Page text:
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Economic trends.


Each month, a new batch of housing market statistics is released that provides essential gauges on how the housing sector is doing. Three of the most important releases are housing starts, new home sales and existing home sales. The first of these is produced by the U.S. Department of Commerce; the second is produced jointly by the U.S. Department of Commerce and the U.S. Department of Housing and Urban Development; the final one is prepared by the National Association of Realtors (NAR).

Each one has something a little different to say about the housing sector.

Housing starts--The housing starts report, released around the middle of each month with results from the preceding month, provides data on building permits and housing starts by number of units (e.g., 1-unit, 2-4 units and 5-units or more) and by major census region (e.g., Northwest, Midwest, South and West).

The data are collected through a monthly Census Bureau survey. The process begins by soliciting information on building permits from local governments. Then, a sample of permits is selected, and the owners and/or builders holding the permit are asked if the unit has been started. A units are considered started once excavation begins for the footings or foundation. In the case of multifamily units, all units are considered started once excavation for the building begins.

If units covered by permits have not yet been started, follow-ups are made to determine if and when a start occurs. Otherwise, the start appears in the housing starts statistics in the survey month. Roughly 60 percent of single-family units are started in the same month in which a permit is issued. However, only about 35 percent of structures with 5-units or more are started in the same month.

New home sales--The survey underlying housing starts is also used in estimating new home sales. In the new home sales report, the number of sales, units for sale and sales prices are reported each month, with the number of sales and units for sale further broken down by region.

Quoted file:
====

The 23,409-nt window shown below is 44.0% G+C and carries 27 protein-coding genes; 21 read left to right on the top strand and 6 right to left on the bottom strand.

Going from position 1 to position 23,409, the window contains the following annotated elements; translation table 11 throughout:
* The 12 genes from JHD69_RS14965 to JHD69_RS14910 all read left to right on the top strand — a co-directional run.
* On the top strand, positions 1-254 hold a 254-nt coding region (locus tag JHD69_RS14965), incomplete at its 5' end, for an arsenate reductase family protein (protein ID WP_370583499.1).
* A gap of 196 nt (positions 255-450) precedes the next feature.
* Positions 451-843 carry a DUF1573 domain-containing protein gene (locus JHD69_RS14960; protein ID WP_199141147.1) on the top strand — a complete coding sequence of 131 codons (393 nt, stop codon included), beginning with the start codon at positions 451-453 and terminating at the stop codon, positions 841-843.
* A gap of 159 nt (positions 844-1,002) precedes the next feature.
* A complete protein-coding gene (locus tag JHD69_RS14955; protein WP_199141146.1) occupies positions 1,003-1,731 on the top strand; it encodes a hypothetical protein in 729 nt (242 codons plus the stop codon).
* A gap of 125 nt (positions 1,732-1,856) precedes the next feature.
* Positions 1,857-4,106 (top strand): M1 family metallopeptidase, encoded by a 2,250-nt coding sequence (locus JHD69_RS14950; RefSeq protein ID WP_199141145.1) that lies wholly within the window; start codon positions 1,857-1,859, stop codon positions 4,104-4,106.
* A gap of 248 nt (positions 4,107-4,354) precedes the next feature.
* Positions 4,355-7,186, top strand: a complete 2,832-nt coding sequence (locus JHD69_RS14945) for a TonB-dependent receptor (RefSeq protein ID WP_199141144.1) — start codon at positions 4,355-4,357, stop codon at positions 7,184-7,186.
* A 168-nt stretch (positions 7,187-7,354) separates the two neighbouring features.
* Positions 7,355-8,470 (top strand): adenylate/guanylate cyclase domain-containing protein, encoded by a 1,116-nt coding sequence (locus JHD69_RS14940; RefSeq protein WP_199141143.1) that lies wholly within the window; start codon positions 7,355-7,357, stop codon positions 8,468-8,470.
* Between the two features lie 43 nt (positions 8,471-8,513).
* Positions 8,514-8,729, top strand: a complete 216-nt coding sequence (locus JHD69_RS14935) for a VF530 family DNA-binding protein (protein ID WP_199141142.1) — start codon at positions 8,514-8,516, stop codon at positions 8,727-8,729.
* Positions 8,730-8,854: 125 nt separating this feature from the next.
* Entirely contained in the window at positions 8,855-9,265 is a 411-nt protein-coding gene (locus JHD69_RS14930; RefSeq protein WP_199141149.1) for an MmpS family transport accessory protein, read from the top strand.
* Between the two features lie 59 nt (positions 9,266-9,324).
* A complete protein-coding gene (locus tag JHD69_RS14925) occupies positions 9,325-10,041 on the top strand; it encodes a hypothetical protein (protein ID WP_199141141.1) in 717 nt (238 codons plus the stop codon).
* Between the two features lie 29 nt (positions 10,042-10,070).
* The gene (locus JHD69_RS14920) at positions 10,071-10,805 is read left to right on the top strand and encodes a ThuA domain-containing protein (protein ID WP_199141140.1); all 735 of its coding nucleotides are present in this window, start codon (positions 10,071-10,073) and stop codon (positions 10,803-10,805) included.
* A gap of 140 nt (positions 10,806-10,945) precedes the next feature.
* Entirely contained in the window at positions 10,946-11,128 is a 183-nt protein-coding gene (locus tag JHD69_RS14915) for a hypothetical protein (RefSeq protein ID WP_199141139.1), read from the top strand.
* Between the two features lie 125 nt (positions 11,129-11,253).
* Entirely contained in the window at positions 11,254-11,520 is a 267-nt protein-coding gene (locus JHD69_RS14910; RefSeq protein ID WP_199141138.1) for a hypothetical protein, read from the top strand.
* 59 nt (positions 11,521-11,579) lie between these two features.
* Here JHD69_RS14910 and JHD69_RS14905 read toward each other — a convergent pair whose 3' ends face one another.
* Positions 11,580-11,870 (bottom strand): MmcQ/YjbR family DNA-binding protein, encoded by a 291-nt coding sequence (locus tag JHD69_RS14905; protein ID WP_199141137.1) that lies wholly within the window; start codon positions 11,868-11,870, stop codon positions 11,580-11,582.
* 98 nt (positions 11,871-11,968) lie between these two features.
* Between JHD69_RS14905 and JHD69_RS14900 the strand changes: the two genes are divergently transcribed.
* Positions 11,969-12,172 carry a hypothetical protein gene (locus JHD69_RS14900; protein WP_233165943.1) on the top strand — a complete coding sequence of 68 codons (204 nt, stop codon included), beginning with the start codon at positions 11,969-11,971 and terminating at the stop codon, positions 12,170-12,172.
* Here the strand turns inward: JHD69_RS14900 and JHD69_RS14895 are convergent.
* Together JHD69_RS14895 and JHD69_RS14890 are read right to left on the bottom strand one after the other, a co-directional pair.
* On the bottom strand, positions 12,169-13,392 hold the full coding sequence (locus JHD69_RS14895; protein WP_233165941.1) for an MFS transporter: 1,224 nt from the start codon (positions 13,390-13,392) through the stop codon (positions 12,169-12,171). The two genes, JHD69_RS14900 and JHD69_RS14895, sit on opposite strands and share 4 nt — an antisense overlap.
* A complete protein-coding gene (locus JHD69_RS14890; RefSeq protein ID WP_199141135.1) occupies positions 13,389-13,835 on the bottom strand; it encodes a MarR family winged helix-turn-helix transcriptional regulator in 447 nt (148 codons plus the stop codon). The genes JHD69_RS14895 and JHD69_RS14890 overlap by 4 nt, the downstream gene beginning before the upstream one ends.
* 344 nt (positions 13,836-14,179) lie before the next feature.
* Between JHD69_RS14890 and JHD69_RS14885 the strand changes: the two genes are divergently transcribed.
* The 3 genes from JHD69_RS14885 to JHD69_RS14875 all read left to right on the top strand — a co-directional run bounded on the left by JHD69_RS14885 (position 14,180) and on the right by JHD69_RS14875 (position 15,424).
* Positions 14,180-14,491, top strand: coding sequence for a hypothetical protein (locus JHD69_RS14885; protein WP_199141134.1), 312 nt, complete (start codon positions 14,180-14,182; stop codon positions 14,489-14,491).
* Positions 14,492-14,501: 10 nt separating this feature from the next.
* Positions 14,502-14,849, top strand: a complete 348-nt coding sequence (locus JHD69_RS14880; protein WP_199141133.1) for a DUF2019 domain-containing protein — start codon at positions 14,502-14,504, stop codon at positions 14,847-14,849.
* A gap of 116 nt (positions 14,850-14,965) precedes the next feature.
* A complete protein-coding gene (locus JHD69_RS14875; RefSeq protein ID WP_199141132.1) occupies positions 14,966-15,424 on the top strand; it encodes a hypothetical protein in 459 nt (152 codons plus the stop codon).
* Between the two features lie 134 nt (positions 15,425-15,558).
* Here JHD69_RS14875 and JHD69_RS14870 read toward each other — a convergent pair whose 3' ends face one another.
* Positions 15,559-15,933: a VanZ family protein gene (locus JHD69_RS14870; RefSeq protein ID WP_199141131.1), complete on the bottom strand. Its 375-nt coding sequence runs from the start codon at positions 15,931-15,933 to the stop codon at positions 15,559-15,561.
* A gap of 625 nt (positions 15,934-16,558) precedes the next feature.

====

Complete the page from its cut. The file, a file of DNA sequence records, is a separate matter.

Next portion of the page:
The estimates are made by first classifying single-family housing starts into one of four categories:

* "Spec built," where the land and structure are for sale as

a unit. * The unit is being built for the owner on the owner's land

by a general contractor. * The unit is being built on the owner's land with the

owner serving as the general contractor. * Units built for rent.

The first category accounts for about two-thirds of single-family starts and, in this classification scheme, is also the only category associated with new home sales. Consequently, new home sales are a subset of housing starts.

That is not to say, however, that the timing of starts and sales is exactly the same. As noted, a start is recorded once excavation begins. However, a new home sale is recorded when a sales contract has been signed or a deposit has been accepted. Consequently, a sale may be recorded when a couple signs a contract for an unbuilt house after looking at models--a case where the sale would lead the start--or they could buy the model or another completed unit--a case where the start leads the sale. In any case, the two--starts and sales--will ultimately be linked.

Existing homes sales--Existing home sales are based on compilations of transactions reported to NAR by over 550 boards of Realtors across the country. Data on number of units and prices are reported by region each month.

The transactions are not all reported on the same basis. Some boards report transactions as of the signing of a contract, others report transactions at the time of closing. Consequently, in any given month, existing home sales reflect both contracts signed in that month and some of those signed in the preceding few months.

Table 1 shows the three major indicators for the past six years or so. Both single-family housing starts and new home sales peaked in 1986, and are currently 25 to 30 percent below their respectively peaks. Existing home sales, on the other hand, peaked in 1988 (although the 1988 peak was only very slightly greater than the 1986 level), then came down, but have since revived to very close to the previous peak.

One possible reason for the discrepancy between new construction--reflected by starts and new home sales--and transactions of already existing units--reflected by existing home sales--is that the latter units tend to be much more moderately priced. The median price of new homes is around $120,000, but the median price of existing homes is only about $102,000. It is possible that affordability constraints pushed more and more buyers away from new homes in the late 1980s and early 1990s, and toward more moderately priced existing homes. That would explain both the lackluster performance in the new home market and the relative stability in the existing home market.

 Millions of Units, Unless Otherwise Noted
 Single-Family New Home Existing
Year Housing Starts Sales Home Sales
1985 1.072 .688 3.214
1986 1.179 .750 3.565
1987 1.146 .671 3.526
1988 1.081 .676 3.594
1989 1.003 .650 3.440
1990 .895 .534 3.296
1991 June .868 .525 3.590
Percent change, peak -26.4% -30.0% -.1%

to June 1991

Thomas M. Holloway Senior Economist
COPYRIGHT 1991 Mortgage Bankers Association of America
No portion of this article can be reproduced without the express written permission from the copyright holder.
Copyright 1991 Gale, Cengage Learning. All rights reserved.

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Title Annotation:U.S. housing statistics
Author:Holloway, Thomas M.
Publication:Mortgage Banking
Date:Sep 1, 1991
Previous Article:Secondary market.
Next Article:Boardroom view.

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